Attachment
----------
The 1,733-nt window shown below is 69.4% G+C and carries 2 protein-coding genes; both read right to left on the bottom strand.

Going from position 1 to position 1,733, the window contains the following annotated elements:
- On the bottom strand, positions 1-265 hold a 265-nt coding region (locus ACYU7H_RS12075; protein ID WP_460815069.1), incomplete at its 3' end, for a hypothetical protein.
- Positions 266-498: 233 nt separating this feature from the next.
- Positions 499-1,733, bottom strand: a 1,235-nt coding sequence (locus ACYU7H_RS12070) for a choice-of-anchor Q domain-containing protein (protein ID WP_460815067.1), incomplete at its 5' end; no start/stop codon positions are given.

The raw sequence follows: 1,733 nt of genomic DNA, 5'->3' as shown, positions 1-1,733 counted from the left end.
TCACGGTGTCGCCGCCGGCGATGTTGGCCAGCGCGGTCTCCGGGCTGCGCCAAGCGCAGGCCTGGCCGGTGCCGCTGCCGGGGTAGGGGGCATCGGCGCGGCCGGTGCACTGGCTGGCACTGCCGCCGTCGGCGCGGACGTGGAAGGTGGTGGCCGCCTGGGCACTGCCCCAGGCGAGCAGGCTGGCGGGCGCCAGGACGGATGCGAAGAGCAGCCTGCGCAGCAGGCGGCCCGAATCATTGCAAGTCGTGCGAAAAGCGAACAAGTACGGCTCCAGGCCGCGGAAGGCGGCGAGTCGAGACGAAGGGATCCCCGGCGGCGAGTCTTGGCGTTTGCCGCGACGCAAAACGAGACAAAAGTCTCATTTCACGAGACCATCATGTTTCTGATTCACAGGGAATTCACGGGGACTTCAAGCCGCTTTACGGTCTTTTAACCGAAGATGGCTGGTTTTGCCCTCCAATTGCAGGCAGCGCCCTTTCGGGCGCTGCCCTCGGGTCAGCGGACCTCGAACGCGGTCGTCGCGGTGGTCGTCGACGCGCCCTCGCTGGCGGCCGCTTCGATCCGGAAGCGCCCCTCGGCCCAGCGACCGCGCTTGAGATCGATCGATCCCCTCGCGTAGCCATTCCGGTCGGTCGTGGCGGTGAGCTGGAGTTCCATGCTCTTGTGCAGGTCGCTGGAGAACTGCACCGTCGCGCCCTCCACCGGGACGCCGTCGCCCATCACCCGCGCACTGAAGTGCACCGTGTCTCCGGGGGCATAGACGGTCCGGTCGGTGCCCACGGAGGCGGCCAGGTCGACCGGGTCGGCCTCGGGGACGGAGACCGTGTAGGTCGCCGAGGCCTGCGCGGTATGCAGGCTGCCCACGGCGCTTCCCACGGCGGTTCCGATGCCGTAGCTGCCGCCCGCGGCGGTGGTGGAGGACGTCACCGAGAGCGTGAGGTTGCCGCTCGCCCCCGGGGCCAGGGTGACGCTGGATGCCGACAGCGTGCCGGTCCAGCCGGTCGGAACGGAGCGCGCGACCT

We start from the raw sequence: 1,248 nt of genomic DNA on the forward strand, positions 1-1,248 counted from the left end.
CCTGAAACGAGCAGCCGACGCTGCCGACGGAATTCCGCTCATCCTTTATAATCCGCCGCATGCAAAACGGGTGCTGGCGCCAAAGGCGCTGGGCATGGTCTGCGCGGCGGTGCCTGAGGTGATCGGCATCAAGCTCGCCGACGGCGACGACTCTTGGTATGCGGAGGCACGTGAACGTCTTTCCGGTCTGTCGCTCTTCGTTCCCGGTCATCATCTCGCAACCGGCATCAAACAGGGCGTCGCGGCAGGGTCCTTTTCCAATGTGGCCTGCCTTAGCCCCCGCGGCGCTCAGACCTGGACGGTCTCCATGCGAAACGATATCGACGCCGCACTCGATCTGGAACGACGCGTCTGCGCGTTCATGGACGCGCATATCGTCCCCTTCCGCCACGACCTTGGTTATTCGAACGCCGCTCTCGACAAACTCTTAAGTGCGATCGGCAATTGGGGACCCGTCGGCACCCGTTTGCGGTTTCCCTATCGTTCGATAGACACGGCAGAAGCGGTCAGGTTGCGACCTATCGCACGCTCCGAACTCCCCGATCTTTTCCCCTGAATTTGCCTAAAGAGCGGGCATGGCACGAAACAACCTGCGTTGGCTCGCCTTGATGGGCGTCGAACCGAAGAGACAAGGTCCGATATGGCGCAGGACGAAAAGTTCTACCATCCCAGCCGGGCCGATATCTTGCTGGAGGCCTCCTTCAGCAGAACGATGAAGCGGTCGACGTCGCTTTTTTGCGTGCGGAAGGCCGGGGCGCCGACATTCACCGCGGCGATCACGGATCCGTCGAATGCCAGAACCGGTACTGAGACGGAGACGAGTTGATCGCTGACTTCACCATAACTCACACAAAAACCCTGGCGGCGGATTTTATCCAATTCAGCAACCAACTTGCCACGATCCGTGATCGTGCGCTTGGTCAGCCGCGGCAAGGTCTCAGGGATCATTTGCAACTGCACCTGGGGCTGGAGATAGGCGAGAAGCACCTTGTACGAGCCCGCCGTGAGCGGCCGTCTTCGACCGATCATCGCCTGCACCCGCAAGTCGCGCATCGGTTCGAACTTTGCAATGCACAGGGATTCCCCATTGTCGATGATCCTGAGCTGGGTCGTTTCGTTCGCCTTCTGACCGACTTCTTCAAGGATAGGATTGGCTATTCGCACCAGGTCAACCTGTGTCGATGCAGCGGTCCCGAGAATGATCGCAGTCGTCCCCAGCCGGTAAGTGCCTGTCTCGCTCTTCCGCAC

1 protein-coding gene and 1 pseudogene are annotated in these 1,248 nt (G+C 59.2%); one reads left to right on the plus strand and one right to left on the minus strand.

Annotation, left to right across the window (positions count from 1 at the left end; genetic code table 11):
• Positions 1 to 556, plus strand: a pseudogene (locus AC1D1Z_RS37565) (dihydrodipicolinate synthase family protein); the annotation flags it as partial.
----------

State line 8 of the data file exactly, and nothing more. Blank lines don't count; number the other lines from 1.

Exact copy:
We start from the raw sequence: 1,248 nt of genomic DNA on the forward strand, positions 1-1,248 counted from the left end.